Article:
Insurance and claim management is such an old industry that it seems some people hold certain truths to be self-evident. The way things are done are the way they should be done. Yet there is rarely (actually, more like never) any metrics offered in support of systems and processes that confound and combust on a regular basis.
We are lucky we have a number of clients who understand when they are dealing with claims there is usually a human on the other end and that companies have a responsibility to deal fairly with their customers. I can say that without exception our best customers – those who respond with care and concern whenever there is a customer incident on their premises – also have the best results – both in terms of predictability over time and in terms of lower average and overall costs.
So then why is it, when it comes to the arena of public liability claims management and specifically responding to customer incidents, we still see countless examples of companies (and insurance companies) who believe it is better to ‘let sleeping dogs lie’ than proactively managing the whole customer experience?
It may be one of several things:
- A misinformed sense that because this is way it has always been done it must be the best way
- Because a lawyer gave advice about protecting the position of the company without thinking about the customer or the brand
- Because of an isolated short term view of the world and reluctance to have a difficult conversation with an injured customer
We have seen this play out this week with the tragedy at Dreamworld. How could it be that a company that has customer incidents all the time can get the response to such a terrible tragedy so horribly wrong? One can only think that there was some misguided legal advice or that responding to customer incidents (no matter how grave) isn’t in their DNA. Whatever the reason, it is a failure of epic proportions.
We still have some clients who insist that they know better than us which incidents we need to address and which ones are better ignored. The reality is that in a soft insurance market you can grab some short term wins out of ignoring claims, but they come back and bite you big time when lawyers get involved and you have a hostile customer.
Our data shows that success follows companies who follow a simple process of notifying all incidents and having a system of working with a claims specialist to triage them and have experts proactively dealing with injured customers. Some of the data includes:
- Those that implement a proactive and compassionate call regime for injured customers can show savings of at least 40% on average claims costs
- Those that implement a proactive and compassionate call regime for injured customers advance their claim development (and claim predictability) by over 25% each year over the first 4 years. So effectively claim numbers always level up in terms of a fully developed year equaling 100%. The problem for those who think not dealing with it is the best way of dealing with it is that over years 4 to 7 after the risk period, things come back 40% bigger and in a wave that creates a crisis that impacts insurance premium affordability.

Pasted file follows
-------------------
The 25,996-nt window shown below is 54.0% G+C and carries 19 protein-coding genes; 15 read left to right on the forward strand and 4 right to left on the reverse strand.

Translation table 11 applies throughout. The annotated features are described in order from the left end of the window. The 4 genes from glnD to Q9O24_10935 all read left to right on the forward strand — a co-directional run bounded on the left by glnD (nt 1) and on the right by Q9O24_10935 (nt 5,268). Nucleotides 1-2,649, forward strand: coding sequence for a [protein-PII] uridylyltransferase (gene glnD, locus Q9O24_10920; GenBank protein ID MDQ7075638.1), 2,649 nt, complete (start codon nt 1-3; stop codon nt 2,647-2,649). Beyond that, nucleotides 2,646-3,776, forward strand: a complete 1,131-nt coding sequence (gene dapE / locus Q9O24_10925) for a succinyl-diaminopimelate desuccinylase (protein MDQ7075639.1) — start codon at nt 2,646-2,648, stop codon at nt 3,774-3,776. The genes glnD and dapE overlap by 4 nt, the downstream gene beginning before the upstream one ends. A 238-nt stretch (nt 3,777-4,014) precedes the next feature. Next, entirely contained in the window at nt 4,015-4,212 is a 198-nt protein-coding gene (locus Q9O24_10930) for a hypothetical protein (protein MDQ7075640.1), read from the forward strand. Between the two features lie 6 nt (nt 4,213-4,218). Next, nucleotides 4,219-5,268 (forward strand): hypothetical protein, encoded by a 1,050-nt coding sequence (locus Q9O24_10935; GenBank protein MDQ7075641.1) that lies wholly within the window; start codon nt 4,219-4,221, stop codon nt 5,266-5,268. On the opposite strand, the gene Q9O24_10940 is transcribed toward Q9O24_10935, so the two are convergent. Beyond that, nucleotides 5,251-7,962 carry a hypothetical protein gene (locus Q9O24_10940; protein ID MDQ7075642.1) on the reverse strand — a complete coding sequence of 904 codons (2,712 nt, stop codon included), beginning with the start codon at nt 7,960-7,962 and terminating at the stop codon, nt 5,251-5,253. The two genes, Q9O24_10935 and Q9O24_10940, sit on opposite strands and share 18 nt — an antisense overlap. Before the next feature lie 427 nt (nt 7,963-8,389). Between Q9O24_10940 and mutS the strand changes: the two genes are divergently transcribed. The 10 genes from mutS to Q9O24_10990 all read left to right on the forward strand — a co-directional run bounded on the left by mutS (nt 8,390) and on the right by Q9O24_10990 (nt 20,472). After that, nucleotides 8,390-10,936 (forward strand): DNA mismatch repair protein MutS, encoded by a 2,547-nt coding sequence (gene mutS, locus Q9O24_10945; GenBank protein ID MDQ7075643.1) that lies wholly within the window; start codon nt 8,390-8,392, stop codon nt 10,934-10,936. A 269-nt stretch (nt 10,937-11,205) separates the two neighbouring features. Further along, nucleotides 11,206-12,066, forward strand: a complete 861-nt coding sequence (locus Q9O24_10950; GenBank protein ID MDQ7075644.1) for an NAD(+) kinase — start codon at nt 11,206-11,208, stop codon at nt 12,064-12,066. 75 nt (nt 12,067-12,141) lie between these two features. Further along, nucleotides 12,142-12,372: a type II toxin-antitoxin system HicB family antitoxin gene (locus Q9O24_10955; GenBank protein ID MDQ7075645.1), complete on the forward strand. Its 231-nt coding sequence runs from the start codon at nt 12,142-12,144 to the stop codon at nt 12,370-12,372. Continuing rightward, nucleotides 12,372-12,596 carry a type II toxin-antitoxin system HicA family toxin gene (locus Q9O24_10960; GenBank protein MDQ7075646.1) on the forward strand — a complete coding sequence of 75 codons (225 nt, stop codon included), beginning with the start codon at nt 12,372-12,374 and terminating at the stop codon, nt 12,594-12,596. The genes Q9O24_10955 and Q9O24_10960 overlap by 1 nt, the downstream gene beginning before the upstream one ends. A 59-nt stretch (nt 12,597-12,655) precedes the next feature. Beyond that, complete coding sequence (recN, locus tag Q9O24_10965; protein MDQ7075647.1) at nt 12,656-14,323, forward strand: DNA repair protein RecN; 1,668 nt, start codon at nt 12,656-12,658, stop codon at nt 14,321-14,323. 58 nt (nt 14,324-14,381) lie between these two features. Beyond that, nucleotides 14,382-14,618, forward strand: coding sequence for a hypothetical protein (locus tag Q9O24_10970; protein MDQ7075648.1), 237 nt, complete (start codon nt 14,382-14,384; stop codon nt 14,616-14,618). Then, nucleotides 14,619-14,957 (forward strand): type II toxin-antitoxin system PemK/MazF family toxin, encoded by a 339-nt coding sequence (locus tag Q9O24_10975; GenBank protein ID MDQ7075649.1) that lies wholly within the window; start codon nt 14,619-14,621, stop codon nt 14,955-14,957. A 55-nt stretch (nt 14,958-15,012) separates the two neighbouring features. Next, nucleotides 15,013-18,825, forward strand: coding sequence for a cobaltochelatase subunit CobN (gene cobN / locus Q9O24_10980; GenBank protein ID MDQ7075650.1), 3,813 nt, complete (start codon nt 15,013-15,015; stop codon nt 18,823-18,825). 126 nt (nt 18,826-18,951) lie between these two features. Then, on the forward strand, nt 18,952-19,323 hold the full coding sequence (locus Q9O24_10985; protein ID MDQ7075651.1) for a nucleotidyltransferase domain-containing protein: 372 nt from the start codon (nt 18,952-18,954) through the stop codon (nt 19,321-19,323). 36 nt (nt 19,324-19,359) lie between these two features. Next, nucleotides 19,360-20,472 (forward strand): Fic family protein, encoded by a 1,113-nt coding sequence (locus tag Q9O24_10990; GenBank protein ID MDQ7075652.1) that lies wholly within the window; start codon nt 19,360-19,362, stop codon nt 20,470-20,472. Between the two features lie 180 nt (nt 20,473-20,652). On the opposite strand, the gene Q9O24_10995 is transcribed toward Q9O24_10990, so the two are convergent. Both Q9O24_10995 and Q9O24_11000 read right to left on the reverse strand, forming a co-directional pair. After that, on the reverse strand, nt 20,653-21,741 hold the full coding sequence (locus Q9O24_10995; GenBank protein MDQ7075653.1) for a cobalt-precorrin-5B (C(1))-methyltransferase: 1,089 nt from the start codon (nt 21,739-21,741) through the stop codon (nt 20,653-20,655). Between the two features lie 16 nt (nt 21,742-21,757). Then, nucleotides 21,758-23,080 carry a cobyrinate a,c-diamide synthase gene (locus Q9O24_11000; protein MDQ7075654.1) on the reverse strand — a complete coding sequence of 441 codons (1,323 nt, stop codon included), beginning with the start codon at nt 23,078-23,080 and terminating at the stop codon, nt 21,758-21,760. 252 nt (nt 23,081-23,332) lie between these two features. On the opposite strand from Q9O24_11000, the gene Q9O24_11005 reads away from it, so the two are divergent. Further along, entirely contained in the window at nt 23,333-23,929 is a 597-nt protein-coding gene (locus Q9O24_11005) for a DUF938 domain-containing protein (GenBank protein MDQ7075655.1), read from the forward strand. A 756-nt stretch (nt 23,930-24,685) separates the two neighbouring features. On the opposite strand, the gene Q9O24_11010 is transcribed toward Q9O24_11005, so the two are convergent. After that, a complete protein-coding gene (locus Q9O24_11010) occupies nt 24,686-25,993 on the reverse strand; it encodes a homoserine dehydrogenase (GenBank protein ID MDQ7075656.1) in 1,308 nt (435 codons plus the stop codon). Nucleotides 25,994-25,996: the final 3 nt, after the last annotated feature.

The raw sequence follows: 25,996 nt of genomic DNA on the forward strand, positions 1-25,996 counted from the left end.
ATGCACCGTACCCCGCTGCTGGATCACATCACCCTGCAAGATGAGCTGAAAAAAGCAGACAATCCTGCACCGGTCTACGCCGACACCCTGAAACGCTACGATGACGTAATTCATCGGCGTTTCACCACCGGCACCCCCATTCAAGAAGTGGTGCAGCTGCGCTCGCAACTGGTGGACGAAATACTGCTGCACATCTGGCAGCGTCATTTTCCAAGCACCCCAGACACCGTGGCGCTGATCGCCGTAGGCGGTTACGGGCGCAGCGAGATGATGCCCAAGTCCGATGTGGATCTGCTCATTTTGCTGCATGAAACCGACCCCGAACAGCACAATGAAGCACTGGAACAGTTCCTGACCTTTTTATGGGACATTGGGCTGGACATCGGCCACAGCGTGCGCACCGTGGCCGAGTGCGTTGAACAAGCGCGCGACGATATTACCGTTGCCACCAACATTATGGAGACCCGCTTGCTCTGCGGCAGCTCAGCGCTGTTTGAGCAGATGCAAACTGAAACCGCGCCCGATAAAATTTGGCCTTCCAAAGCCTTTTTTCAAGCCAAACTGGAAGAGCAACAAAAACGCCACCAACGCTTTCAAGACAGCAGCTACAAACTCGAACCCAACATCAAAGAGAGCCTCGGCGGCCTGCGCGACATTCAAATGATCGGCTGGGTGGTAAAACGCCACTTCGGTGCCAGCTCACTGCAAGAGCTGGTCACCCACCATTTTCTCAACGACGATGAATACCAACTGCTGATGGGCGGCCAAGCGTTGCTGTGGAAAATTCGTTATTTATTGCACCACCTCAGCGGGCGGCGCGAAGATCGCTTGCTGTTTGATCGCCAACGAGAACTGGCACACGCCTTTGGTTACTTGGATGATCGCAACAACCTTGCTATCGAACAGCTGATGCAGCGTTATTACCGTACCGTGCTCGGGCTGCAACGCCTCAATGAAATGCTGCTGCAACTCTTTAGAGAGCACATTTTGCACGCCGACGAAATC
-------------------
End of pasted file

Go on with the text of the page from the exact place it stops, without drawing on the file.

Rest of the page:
Our evidence shows that if 2 companies had similar levels of claim numbers and exposures, but one is proactive and deals with their exposure, and the other adopts the ostrich pose of ignoring the risks, their incurred losses from a one year period (reserved and paid) can be expected to track out over 6 years as follows (assuming competent reserving that reflects risk).
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These figures are based on actual performance of portfolios we manage, or where we have had access to claim stats.
So I would be very wary of any person – especially those who don’t handle claims on a day to day basis and haven’t done the metrics – who advocates a policy of ignoring your customers after they have had an accident. Why? Because they may be able to demonstrate short term cost savings, but ultimately our evidence shows that those short term gains will translate into a haemorrhaging of cash in years 4 to 6 after the period, with attendant detrimental impacts on insurance credibility and affordability.
Moreover, it completely ignores the very real lessons learned by Ardent Leisure this week. When it comes to customer care after incidents, it is really important to have the right approach. Putting the customer first is an initiative that drives culture, and when you start looking after your customers who fall and suffer minor injuries, you will be in much better position to deal with that big problem claim, if and when it arises, as your focus is on the customer.
The more we do claims the more convinced we are that protecting your brand image by having a customer focused incident response plan can not only save you brand headaches but it can also save you money. I think it was George Bernard Shaw who said “life’s great truths start off as blasphemies”. When insurers catch up with data they will understand the truth here – ignoring opportunities to engage with an injured customer is bad business.